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So the place where I'm working at has a nifty little Red Hat Enterprise server and a tape backup system that they want me to get working backing up the large amounts of video content and resources produced by the company.
The desired situation would be to keep a local copy of all the data on said Red Hat server and then copy all changed files to tapes which will then be sent offsite. I know that I can use either unison or rsync for the initial local data backup but what I need to know is if there is a way to get a list of only the changed files which will then be copied (in full) to the tape.
I've found several possible solutions through auditing software but they all seem to require a kernel recompile (which is not feasible right now). I also was promised that unison could do this "out of the box" but I haven't figured out how.
Is there a solution to my presented question or am I going about this at a fundamentally wrong way? Any help/advice would be appreciated!
Cheers! -Russell C

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2 Answers

up vote 1 down vote accepted

I would use a backup program like Bacula to do this. It keeps a database of your backups so it don't need to compare file sizes and time stamps against already backed up files like rsync.

If you want to use rsync, you could use find to find files changed after your last backup, write this to a file and read the file names to copy from this file with rsync's --files-from option. This opens timing issues, though.

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Bacula looks really cool but it may be a bit much for a single junior engineer like me to set up without support from anyone else here. :( I'll look into it some more anyways. –  Russell C Feb 9 '11 at 19:07
    
Granted, Bacula is not the easiest software, but it's quite powerful. But beside Bacula, there are other possibilites like Amanda, basic tools like tar (which stands for tape archiver), commercial packages like Arkeia or BRU and countless other options. –  SvW Feb 9 '11 at 19:23
    
But one comment which I hope you don't take personal: If you think Bacula is over your head and you are just a lone beginner with no support from colleagues, things are seriously wrong at your company: Backup is extremely important, it's among the most important tasks for a system adminstrator, very difficult to get right and test and really nothing you would give a junior admin to "do it somehow". I would really recommend that you ask more senior colleagues to do this together with them, so you get it right and don't learn you missed a small, but important bit after disaster struck. –  SvW Feb 9 '11 at 19:32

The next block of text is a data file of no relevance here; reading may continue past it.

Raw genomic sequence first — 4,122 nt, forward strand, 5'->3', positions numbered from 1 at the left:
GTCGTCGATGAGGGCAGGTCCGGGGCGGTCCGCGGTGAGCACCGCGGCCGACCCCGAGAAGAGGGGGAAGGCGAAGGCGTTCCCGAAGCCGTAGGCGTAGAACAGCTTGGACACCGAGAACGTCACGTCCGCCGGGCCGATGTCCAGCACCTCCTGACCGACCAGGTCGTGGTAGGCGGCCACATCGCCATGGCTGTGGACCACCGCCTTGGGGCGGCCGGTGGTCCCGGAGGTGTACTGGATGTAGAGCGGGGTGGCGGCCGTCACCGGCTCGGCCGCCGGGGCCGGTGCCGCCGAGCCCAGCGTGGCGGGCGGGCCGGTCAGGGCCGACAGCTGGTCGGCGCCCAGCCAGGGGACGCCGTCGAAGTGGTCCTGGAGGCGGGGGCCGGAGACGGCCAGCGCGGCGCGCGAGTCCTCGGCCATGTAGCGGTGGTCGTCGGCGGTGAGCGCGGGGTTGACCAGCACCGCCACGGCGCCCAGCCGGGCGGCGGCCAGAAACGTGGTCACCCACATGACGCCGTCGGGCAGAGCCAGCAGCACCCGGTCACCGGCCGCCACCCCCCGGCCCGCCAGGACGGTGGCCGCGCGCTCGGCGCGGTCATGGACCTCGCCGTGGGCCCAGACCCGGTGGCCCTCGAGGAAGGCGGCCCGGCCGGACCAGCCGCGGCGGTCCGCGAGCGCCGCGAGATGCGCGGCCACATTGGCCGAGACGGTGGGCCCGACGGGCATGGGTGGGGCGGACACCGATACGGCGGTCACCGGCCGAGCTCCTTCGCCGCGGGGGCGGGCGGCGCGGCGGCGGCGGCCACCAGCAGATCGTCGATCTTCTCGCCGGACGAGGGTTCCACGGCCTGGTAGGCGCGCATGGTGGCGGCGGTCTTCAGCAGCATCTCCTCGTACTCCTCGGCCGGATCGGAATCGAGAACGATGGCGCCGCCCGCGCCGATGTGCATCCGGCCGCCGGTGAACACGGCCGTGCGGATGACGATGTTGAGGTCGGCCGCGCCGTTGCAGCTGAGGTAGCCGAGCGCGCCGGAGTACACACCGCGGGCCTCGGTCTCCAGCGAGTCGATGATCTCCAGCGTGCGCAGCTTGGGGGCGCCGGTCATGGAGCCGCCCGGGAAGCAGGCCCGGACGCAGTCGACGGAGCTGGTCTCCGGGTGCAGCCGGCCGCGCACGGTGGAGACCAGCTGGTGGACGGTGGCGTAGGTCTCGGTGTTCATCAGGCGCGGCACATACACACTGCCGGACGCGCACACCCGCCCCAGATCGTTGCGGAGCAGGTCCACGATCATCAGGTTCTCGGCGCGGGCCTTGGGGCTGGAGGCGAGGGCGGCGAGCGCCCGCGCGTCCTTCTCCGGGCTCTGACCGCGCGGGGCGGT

Yup, I'm actually at a small startup that's fairly new and still hiring people (we're on the lookout for an actual IT guy now). Technically I'm more supposed to be a scripting guy but I said I'd give a crack at this anyway. They have a series of drive mirroring on the server but want some offsite backups, too. Hopefully we can get this working before we actually have anything important to back up. –  Russell C Feb 9 '11 at 19:42
    
I also know that I'll be using tar quite a bit because of the tap backups. I may start another thread later about some specifics of tar if I can't find answers already here or on stack overflow. –  Russell C Feb 9 '11 at 19:49
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Whats wrong with the normal rsync output?

/tmp # ls -l ra
total 8
-rw-r--r-- 1 phemmer unix  5 2011/02/09-16:42:49 adsf
-rw-r--r-- 1 phemmer unix 29 2011/02/09-16:49:41 date

/tmp # date > ra/date

/tmp # rsync -Haxv  ra rb
building file list ... done
ra/date

sent 180 bytes  received 42 bytes  444.00 bytes/sec
total size is 34  speedup is 0.15

Just pipe rsync out somewhere rsync ... 1>/path/to/log and then parse through the log for the list of files changed

P.S. You do not want to use unison for this. Unison is a 2-way rsync, for backups you want 1-way.

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I was just wondering if there was a simpler way to redirect the files instead of having to parse an additional file. I guess I must have also missed the fact that I could capture the simplified output to a file with a simple redirection. –  Russell C Feb 9 '11 at 18:56
    
But if you store your backup data on a tape, there is no easy/fast way for rsync to access the files on the tape to make the comparison, this only works if you have a normal tree of files which rsync can access. –  SvW Feb 9 '11 at 19:17
    
@russel you could use something like unionfs and get exactly what you want in 1 step, but that'd be even more complex than parsing a log file –  Patrick Feb 10 '11 at 0:12
    
@svenw, he stated that he was going to be keeping a copy of the files on the local machine, so it would work fine. the only way to do it if all the files were on tape would be to generate checksums of the files before they got sent to tape, and then re-checksum every file to see if its change. which isnt what he's doing. –  Patrick Feb 10 '11 at 0:13
    
The way I understood the question is that the local copy is the primary data/backup source, so there is no easy way for rsync to do a comparison. In this case, tar is a better tool anyway, with either the -g or the -N options. –  SvW Feb 10 '11 at 0:22
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